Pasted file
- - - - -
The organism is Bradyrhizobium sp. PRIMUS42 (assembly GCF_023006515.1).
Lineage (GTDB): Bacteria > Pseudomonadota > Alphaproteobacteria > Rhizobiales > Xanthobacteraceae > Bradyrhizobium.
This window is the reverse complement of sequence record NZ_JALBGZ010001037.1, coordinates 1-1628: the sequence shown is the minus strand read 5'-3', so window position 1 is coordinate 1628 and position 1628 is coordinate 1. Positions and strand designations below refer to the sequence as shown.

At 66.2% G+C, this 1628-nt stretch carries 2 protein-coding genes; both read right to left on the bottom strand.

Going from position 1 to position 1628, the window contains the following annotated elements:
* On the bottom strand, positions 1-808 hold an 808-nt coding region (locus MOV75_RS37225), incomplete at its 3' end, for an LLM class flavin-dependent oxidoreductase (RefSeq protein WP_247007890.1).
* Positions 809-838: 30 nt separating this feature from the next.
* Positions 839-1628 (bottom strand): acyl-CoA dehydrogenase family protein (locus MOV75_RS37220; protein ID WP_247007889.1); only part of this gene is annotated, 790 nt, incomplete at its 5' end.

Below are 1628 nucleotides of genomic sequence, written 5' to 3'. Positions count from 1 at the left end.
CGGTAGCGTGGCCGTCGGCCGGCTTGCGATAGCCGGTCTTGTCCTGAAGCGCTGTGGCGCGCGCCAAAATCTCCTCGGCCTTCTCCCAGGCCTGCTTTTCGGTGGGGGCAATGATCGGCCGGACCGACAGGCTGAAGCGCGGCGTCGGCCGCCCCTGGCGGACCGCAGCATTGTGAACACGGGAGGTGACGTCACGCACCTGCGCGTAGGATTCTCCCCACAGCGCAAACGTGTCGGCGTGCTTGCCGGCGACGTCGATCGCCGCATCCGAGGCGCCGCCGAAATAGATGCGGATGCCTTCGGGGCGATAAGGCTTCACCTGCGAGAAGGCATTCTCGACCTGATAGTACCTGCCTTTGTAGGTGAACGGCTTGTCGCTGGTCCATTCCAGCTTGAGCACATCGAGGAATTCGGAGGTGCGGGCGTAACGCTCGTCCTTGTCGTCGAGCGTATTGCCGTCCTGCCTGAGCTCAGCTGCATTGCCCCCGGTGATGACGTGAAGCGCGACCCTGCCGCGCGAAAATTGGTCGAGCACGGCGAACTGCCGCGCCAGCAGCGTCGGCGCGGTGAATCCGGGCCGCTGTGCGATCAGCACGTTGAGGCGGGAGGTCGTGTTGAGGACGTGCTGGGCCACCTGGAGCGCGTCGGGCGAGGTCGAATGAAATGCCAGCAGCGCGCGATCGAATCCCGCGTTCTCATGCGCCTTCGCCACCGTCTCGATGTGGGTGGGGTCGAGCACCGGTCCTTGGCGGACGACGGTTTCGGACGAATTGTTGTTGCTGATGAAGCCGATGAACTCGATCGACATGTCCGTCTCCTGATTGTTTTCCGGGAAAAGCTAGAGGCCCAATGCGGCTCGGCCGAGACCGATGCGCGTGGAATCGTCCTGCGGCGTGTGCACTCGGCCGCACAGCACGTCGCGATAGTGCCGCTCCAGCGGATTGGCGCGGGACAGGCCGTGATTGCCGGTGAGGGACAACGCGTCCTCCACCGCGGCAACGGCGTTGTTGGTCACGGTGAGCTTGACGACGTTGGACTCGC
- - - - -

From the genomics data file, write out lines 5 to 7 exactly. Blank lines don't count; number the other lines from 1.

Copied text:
Going from position 1 to position 1628, the window contains the following annotated elements:
* On the bottom strand, positions 1-808 hold an 808-nt coding region (locus MOV75_RS37225), incomplete at its 3' end, for an LLM class flavin-dependent oxidoreductase (RefSeq protein WP_247007890.1).
* Positions 809-838: 30 nt separating this feature from the next.